Sean Fennessy on Jeff Wall

Jeff Wall expects his photographs to be viewed large. Enormous, in fact, and preferably mounted as transparencies in light boxes to enhance their colour and detail.

It’s therefore difficult to faithfully reproduce Wall’s highly meticulous tableaux on paper. As a souvenir of the current exhibition at The Ian Potter Centre: NGV Australia, however, Jeff Wall Photographs does this well. Across nearly ninety pages, the book gives a generous and stylish overview of the Canadian artist’s first major retrospective in the Southern Hemisphere.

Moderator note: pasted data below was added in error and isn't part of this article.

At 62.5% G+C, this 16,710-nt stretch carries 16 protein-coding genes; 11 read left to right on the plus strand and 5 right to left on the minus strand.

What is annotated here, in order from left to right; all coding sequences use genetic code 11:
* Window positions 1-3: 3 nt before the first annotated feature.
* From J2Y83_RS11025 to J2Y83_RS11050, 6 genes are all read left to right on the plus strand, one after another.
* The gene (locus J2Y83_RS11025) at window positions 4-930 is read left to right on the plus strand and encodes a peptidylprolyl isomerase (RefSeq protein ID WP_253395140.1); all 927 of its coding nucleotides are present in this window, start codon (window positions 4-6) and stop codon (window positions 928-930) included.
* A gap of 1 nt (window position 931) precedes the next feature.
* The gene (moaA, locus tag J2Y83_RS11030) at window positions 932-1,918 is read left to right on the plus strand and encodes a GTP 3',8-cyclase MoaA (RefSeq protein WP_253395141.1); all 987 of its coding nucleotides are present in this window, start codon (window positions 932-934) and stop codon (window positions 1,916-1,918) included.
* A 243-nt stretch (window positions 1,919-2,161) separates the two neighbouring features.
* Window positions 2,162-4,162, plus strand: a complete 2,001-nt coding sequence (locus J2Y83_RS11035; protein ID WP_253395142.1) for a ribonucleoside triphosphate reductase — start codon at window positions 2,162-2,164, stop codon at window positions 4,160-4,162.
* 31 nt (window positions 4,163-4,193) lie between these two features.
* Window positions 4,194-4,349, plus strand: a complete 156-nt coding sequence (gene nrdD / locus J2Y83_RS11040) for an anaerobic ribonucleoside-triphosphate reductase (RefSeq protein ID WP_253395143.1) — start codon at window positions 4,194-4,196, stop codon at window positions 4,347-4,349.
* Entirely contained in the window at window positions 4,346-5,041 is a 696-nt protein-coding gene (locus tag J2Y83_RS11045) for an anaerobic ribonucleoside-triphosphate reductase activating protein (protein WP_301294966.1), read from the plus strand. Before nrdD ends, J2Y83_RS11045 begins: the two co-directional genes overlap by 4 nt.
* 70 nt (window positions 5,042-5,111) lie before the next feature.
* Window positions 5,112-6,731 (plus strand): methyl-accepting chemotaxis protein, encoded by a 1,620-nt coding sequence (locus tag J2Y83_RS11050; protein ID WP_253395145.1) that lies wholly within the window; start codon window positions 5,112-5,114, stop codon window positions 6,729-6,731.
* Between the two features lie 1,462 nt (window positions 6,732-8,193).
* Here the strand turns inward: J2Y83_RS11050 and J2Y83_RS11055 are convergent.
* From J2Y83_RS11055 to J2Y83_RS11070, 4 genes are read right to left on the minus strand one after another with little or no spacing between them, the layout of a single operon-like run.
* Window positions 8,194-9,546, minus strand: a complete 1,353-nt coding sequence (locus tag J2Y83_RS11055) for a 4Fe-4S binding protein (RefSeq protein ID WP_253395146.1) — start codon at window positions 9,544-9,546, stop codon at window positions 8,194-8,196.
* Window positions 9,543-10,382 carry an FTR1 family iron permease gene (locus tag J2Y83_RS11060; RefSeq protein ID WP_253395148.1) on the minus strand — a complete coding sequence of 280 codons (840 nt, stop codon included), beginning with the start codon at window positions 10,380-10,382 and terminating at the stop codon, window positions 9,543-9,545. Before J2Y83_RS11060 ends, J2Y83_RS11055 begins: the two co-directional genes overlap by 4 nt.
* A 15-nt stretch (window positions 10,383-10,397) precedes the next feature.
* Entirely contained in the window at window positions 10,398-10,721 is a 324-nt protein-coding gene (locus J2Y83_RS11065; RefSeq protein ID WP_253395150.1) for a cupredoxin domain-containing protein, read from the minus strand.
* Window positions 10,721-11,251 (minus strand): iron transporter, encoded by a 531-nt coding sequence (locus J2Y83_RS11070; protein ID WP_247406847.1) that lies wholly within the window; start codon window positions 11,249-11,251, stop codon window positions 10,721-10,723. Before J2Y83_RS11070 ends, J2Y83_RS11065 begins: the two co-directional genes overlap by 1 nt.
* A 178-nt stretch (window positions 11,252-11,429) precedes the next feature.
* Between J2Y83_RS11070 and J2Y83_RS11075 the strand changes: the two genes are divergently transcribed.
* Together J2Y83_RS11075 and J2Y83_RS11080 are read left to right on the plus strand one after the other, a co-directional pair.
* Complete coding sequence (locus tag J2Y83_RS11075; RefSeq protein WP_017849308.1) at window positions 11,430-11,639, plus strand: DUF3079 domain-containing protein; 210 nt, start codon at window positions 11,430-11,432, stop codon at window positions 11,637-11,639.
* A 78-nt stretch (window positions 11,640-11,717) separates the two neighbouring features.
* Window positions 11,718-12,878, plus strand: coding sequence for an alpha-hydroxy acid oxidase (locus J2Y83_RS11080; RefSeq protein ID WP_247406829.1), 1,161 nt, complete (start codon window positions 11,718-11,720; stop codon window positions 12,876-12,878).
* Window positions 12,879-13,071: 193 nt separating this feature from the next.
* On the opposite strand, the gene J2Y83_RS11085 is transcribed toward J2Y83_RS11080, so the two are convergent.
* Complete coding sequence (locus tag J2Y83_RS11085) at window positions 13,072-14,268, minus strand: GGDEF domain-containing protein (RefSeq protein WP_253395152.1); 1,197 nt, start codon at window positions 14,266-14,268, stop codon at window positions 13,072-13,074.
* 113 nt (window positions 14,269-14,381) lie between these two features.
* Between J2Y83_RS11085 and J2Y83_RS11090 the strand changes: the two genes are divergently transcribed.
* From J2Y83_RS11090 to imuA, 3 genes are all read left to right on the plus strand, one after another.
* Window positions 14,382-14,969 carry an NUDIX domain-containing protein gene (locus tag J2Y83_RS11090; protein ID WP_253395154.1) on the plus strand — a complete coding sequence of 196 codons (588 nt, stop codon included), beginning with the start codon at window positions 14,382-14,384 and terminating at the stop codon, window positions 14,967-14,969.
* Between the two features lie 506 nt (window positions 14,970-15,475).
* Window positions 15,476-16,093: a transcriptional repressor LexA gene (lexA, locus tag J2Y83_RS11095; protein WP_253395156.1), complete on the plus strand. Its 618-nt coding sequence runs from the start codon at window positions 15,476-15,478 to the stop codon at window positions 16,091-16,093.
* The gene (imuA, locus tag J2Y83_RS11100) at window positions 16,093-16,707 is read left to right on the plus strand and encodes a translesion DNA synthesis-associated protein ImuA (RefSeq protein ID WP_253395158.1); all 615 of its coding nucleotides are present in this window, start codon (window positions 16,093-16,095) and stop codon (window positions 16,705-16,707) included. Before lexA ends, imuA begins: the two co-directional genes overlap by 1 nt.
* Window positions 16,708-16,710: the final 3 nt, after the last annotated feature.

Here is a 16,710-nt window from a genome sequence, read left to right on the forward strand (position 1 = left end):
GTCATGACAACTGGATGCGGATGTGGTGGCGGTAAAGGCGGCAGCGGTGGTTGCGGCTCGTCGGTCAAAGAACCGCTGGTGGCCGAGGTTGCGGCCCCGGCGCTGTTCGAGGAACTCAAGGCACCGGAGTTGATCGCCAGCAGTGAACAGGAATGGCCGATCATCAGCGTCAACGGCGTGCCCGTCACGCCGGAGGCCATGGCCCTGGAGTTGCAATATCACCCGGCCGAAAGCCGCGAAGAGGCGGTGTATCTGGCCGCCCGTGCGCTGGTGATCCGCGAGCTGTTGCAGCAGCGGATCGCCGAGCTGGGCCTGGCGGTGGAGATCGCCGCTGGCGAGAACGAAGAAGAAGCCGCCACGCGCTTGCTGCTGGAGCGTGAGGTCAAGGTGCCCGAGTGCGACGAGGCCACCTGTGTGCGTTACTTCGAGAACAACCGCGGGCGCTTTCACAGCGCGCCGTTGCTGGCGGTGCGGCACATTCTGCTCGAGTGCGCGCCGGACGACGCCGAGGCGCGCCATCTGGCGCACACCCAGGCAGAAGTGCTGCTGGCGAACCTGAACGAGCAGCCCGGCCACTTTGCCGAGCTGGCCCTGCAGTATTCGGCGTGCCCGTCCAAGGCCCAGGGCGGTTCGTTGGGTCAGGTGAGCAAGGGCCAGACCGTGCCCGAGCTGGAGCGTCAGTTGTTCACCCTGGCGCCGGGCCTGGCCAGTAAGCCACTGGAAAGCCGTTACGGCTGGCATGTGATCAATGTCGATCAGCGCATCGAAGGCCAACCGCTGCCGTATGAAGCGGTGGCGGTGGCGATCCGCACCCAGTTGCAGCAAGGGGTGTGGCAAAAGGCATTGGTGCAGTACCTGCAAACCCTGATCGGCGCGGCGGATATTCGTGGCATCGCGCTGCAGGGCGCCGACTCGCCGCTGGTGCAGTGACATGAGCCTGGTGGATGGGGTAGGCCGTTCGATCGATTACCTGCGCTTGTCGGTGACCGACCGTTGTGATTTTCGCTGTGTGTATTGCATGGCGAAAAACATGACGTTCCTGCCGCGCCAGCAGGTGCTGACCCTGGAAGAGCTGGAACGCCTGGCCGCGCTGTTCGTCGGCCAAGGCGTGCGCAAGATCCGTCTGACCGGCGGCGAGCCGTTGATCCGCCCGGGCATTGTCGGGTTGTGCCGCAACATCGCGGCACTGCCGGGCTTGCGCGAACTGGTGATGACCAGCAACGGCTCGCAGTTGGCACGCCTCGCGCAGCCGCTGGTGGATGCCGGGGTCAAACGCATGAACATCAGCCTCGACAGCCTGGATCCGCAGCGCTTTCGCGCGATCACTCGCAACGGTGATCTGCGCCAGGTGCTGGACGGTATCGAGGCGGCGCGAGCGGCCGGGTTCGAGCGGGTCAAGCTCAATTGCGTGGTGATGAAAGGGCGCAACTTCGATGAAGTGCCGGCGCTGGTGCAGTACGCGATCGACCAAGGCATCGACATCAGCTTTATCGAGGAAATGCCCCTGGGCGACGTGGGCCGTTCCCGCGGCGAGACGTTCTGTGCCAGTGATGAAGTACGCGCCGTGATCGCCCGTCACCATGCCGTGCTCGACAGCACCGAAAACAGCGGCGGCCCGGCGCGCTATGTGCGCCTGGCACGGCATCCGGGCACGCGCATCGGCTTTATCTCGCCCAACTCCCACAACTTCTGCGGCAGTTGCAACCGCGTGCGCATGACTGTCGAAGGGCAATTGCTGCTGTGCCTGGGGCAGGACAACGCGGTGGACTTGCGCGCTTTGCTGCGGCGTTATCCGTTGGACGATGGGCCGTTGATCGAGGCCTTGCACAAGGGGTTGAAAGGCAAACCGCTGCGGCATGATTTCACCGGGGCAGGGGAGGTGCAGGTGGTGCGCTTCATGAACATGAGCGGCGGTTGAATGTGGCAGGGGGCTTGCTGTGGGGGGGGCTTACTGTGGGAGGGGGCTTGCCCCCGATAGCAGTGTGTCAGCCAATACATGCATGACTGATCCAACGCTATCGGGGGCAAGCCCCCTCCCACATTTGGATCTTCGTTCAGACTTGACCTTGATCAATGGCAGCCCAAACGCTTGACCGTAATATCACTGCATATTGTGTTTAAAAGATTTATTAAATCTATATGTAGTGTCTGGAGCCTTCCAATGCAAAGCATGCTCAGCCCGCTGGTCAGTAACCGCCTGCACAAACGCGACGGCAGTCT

Essays by Gary Dufour, Chief Curator, Art Gallery of Western Australia, Isobel Crombie, Senior Curator, Photography, NGV and New Zealand academic Mark Bolland provide thoughtful reflections on Wall’s life and work. Of course, it is essential to see the works in situ to fully appreciate their scale and quality. Wall’s most famous photograph, The Destroyed Room (1978) which opens the exhibition, literally glows, inviting closer inspection of its intensely detailed composition. The vast digital montage A Sudden Gust of Wind (after Hokusai) (1993) and the deep black tones of Night (2001) do the same.